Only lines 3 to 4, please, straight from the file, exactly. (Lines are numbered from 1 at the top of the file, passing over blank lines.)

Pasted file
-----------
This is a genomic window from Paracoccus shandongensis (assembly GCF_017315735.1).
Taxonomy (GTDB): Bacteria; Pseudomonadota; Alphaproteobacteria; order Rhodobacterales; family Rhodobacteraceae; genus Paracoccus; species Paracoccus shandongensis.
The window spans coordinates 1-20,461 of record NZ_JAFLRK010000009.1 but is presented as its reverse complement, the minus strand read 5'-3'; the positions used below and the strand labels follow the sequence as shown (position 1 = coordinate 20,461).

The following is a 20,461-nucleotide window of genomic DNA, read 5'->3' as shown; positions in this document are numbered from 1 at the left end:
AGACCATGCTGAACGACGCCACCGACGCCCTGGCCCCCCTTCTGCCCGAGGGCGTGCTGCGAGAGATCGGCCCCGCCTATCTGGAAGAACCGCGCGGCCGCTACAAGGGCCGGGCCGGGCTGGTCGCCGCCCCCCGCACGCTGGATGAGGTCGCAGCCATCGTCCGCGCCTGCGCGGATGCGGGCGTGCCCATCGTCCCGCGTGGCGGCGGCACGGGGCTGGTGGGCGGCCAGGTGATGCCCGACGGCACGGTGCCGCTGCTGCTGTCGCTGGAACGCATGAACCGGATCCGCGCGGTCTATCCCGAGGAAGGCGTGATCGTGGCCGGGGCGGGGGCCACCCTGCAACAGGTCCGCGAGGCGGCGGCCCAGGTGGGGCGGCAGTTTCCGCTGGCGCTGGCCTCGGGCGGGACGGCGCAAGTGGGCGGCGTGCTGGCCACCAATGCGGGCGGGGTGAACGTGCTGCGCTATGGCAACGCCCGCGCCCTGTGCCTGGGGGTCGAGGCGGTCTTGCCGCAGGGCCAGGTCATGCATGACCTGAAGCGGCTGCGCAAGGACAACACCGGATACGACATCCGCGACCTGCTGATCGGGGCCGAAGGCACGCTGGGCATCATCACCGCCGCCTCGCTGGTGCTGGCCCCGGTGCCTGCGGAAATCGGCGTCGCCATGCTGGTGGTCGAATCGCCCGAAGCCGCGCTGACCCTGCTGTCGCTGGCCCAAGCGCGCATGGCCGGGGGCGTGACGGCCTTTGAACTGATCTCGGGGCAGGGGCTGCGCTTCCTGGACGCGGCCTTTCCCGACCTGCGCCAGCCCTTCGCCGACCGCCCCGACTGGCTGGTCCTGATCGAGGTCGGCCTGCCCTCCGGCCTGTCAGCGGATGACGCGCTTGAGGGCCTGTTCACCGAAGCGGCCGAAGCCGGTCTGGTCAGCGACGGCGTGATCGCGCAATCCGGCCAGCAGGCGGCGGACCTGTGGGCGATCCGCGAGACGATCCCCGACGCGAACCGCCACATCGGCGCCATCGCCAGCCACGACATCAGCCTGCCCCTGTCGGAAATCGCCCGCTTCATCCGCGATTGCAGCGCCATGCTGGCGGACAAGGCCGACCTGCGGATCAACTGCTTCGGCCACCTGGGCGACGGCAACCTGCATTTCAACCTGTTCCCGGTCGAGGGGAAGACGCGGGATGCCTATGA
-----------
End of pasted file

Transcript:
The window spans coordinates 1-20,461 of record NZ_JAFLRK010000009.1 but is presented as its reverse complement, the minus strand read 5'-3'; the positions used below and the strand labels follow the sequence as shown (position 1 = coordinate 20,461).

The following is a 20,461-nucleotide window of genomic DNA, read 5'->3' as shown; positions in this document are numbered from 1 at the left end: